Sometimes your partner is going to put your child in an outfit that does not match or give your kid two sweets when you would have only given them one. Don’t jump in and change your kid’s clothes or scold your partner. Being able to have flexibility around the small things helps create space for conversation around the big things (see step one for figuring out what the “big” things are and step two about backing one another up). 

Give your partner space to build their own relationship with your kids, and the opportunity to feel like an empowered part of the parenting team.

#5 HAVE FUN

Spending time together as a family doing things that are enjoyable and fun increases a sense of fondness and admiration for your coparent. When we feel positive about our partner we tend to have more tolerance for the moments that are hard. Find time to play, be silly, and admire how great your coparent can be. 

Remember, you’ve got this, you are the parents!

Warmly,
Jessica Small, M.A., LMFT

Do you have some helpful coparenting tips to share? Tell us in the comments section below!

 

Jessica Small, M.A., LMFT is a couples counselor, premarital counselor, therapist, and life coach who is passionate about helping individuals, families & couples create more fulfilling lives and relationships, and to function at an optimum level of health and happiness.

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Feeling Judged?

Feeling Judged?

Feeling Judged?

Don’t Let Mutual Intolerance Ruin Your Holidays

Feeling judged is difficult at any time, but as we lead up to the holidays, I begin to hear from many therapy and life coaching clients that feeling judged or criticized during family gatherings creates a ton of anxiety. I commonly hear that people feel judged by their in-laws, and also that they feel a great deal of frustration that their own boundaries will be tested. Many of my clients express anxiety and frustration that their in-laws and parents don’t respect their boundaries as parents, disregard their values, and also do intrusive and annoying things during their time together.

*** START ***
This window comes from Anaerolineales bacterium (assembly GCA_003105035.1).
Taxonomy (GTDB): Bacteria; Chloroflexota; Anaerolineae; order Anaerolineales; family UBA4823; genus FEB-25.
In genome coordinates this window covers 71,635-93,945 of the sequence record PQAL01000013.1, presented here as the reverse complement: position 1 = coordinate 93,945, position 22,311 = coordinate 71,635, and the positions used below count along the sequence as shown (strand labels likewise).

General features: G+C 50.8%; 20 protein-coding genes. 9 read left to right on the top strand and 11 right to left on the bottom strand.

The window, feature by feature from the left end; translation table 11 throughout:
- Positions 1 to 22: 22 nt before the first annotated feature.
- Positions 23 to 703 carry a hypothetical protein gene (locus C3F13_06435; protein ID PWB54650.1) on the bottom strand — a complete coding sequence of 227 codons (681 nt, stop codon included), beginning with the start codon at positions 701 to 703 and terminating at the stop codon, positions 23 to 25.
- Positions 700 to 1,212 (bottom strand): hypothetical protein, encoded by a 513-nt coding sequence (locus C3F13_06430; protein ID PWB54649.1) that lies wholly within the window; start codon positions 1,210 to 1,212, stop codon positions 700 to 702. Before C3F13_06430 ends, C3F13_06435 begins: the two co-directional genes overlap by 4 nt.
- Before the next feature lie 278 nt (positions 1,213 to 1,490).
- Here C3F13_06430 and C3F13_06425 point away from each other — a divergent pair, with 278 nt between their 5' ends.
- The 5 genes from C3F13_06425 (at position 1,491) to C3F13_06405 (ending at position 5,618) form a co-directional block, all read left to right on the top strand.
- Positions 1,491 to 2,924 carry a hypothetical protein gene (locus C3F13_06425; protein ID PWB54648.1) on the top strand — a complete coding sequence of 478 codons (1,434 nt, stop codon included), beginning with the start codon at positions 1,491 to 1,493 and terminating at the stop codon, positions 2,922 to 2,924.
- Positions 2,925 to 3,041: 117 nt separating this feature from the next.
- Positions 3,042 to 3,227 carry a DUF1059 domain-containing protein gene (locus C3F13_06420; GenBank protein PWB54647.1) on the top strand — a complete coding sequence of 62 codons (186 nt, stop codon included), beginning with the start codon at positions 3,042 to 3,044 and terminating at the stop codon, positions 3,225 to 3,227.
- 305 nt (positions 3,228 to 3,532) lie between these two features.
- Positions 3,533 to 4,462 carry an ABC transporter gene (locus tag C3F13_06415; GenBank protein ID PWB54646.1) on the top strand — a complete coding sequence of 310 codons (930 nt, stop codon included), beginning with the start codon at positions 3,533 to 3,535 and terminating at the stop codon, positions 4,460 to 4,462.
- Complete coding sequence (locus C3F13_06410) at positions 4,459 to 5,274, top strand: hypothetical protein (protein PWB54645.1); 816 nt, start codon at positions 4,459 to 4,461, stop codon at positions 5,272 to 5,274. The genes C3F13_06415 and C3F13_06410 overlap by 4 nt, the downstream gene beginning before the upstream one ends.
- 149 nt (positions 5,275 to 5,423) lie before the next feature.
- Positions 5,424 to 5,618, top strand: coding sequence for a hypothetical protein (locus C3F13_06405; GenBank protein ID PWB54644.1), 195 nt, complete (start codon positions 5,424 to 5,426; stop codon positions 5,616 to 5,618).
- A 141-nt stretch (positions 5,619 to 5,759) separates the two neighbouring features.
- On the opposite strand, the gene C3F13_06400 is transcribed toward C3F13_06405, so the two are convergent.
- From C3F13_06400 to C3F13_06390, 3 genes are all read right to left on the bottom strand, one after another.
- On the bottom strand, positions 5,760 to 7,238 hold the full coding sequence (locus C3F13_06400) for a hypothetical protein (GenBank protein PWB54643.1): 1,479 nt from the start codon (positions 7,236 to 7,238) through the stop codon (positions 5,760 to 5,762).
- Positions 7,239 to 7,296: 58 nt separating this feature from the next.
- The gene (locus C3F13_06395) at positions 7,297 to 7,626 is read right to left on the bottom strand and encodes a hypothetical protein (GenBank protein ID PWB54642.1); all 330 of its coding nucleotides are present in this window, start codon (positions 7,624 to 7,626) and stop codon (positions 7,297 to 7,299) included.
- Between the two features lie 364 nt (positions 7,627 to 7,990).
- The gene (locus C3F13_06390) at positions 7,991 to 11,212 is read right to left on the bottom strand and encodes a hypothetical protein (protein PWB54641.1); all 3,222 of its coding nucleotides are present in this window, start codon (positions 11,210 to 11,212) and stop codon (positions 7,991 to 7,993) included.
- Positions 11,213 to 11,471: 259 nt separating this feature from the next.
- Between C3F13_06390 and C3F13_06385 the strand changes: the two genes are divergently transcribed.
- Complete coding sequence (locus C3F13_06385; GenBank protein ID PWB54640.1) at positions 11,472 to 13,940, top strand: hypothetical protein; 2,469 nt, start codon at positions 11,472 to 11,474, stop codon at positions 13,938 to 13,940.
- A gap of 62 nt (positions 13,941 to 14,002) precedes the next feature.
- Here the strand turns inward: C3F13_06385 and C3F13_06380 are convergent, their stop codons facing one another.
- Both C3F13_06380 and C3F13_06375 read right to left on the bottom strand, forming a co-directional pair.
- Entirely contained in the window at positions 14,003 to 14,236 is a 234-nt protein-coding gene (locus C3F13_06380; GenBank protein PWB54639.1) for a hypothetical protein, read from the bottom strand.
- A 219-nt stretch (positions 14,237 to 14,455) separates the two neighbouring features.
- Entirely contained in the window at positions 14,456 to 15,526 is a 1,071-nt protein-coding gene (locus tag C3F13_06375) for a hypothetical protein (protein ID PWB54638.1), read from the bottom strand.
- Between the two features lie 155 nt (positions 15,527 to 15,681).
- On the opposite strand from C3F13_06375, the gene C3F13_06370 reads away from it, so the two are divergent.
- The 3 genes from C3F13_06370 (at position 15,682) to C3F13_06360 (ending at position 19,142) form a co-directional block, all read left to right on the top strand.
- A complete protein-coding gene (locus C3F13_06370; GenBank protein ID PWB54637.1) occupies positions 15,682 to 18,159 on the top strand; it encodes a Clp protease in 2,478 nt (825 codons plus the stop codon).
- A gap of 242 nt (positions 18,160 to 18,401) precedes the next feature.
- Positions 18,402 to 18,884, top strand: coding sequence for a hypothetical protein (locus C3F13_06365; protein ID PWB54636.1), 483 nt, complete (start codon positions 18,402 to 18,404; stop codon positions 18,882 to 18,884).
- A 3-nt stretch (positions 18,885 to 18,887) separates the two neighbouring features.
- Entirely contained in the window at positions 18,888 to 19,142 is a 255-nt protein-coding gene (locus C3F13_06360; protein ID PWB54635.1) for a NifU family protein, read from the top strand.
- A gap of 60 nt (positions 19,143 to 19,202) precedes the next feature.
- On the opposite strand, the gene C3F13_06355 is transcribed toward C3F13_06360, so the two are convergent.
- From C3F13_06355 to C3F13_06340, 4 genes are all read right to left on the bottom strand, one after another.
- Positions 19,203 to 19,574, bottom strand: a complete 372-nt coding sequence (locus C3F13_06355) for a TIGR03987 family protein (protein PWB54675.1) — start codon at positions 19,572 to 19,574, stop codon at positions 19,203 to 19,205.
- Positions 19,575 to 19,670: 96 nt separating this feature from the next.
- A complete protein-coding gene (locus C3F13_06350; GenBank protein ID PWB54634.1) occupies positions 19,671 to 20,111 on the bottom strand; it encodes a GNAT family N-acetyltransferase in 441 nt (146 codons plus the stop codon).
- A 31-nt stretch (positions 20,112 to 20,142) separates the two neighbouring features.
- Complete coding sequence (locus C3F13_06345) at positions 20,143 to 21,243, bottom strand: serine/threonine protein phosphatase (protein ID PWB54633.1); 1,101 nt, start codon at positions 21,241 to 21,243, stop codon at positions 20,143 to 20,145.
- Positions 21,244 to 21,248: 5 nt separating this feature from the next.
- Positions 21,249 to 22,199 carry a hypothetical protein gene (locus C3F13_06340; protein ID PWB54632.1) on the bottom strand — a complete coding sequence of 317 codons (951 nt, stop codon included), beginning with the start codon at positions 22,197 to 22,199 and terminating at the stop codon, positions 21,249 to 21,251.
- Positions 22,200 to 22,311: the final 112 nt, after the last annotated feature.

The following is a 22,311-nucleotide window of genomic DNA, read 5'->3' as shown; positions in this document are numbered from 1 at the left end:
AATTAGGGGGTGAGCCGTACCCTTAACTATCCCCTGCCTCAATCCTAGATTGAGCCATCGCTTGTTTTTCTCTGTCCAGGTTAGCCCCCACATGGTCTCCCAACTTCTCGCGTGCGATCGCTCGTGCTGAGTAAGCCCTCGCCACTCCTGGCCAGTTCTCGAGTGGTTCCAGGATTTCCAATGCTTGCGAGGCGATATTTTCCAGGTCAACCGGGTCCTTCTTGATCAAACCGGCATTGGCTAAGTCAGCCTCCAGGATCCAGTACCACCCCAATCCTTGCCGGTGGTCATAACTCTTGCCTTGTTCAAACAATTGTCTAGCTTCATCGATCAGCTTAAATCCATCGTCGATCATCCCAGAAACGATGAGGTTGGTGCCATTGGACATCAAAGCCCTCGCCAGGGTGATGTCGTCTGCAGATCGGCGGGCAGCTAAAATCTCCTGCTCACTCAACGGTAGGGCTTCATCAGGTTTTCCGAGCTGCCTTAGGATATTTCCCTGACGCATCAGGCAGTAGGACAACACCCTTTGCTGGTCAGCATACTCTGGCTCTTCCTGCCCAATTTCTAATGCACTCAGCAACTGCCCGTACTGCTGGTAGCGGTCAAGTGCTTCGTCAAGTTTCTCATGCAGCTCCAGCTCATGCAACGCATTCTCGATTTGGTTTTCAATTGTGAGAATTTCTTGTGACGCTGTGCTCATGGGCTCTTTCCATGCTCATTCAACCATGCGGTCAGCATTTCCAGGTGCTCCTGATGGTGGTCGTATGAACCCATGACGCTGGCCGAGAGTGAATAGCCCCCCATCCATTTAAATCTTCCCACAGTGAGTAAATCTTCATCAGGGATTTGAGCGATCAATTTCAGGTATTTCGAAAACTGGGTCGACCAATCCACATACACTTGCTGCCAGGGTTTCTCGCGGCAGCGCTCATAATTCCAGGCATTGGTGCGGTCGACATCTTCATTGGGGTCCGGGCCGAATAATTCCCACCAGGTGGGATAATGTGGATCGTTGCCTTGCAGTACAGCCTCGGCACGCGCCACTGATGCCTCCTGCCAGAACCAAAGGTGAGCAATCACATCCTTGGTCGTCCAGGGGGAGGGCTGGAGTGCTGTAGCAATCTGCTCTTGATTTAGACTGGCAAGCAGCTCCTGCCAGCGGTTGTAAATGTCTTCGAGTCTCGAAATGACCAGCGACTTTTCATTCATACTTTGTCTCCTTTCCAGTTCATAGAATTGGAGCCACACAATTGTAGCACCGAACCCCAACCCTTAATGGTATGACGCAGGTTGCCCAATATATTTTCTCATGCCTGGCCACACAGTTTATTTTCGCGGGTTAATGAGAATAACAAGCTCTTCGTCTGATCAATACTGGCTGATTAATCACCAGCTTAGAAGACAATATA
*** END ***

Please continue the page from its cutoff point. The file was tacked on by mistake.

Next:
Listen, it’s true: Most of the time we all get to live in our little bubbles. We spend time with our like-minded friends, and we get to control much of what we let into our personal spheres. But during the holidays, we pony up to spend time with people that we may not have much in common with other than the fact of our being related. And it’s stressful.

When we’re in close contact for prolonged periods of time with people who are very different from us, judgment disapproval can easily creep in — often to the point where it disrupts our ability to stay in the present and have a good time. We get upset with them for judging us, and then they get upset because we’re upset (or hold our boundaries and refuse to accommodate their preferences) and before you know it it turns into an ugly conflict instead of the happy holiday gathering you all want. 

So, what to do? How do you spend time with family who may have values at odds with yours, deal with judgment and frustration, and manage to have a good time anyway? 

How to Stop Feeling Judged

On today’s episode of the Love, Happiness and Success Podcast I’m diving deeply into this topic, in order to help you find strategies to stop feeling judged (while you’re staying true to yourself and your values). 

To this end, I’m tackling a listener question. Miss S wrote in with this:

“I recently found your podcast and I am enjoying it very much. I do have a request for a topic that may be helpful to others especially as we near the holiday season. I could use help in dealing with family members who are socially awkward and/or difficult to be around.

During the holidays, my mother and mother-in-law give us a run for our money!